Forgot your charger? No problem. Scientists have developed a microfiber fabric that can generate enough electricity to juice up a cell phone or a mini-music player. If turned into clothing, the fabric would get its power from the action of your daily movement. The material uses zinc-oxide nanowires that are arranged in pairs—one wire in each grouping is coated with gold, and serves as the electrode. When the fabric moves, the wires move and bend, and the fabric translates this mechanical energy into electricity.
A storm's radar signature could help scientists better predict twisters
By Gregory MonePosted 02.14.2008 at 11:38 am 1 Comment
In the aftermath of the Feb. 6 tornado, scientists at The University of Alabama, Huntsville have been analyzing radar images of the event, searching for signs that might help them issue faster warnings in the future. The radar signature from debris sucked up into the air is so distinctive that the group thinks it may be able to develop an automated detection system. Essentially, theyd program computers to automatically pick out these signs in the data, and raise a flag immediately.
A half-century after its first hit, Disney takes another stab at domesticity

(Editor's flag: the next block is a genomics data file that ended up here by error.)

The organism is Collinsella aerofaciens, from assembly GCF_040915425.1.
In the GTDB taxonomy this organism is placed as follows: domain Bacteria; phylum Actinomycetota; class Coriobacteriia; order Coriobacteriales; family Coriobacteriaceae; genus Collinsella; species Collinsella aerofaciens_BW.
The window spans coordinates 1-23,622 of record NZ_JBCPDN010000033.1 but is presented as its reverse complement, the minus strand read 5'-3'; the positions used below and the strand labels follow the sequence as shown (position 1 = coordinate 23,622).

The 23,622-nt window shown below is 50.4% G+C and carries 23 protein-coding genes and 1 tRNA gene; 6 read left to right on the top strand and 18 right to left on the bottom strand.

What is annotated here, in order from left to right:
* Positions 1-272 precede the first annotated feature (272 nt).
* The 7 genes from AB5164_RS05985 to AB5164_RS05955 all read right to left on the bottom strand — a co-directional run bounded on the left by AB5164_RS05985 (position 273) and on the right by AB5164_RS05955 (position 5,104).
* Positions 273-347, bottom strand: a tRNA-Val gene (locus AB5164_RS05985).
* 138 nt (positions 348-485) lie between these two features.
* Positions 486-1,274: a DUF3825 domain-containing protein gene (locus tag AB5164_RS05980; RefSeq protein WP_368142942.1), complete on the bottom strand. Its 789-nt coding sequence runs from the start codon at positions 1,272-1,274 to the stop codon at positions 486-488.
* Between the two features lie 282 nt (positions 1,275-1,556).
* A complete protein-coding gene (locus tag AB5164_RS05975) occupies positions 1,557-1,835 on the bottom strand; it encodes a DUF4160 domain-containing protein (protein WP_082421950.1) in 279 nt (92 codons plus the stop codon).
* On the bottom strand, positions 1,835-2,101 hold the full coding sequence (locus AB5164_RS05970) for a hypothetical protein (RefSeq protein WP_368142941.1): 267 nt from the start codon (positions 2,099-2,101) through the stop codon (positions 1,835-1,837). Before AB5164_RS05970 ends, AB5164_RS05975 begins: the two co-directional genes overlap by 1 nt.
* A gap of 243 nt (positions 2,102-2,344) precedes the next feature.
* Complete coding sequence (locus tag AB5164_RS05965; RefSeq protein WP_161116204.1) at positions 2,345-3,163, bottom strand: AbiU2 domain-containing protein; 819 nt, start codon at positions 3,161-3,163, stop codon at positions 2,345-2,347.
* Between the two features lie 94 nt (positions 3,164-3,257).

By Gregory MonePosted 02.13.2008 at 4:56 pm 3 Comments
This week, Disney announced that it will reveal a $15 million, 5000-square-foot house of the future thats full of gadgets, and boasts smart countertops capable of recognizing the groceries you set down, and then suggesting recipes. (Boy, that sounds, umm, annoying.) The house will be unveiled in May as part of Tomorrowland, and will also include four actors playing a family of four, and demonstrating the homes coolest features.
A decade and a half after its initial target date, the ISS's science lab opens its hatches
By Gregory MonePosted 02.13.2008 at 4:41 pm 5 Comments
Finally. NASA astronauts installed the $2-billion science laboratory known as Columbus as a new wing of International Space Station on Monday. Yesterday morning, European astronauts officially opened the hatches, and began the process of bringing the computer, cooling and ventilation systems online.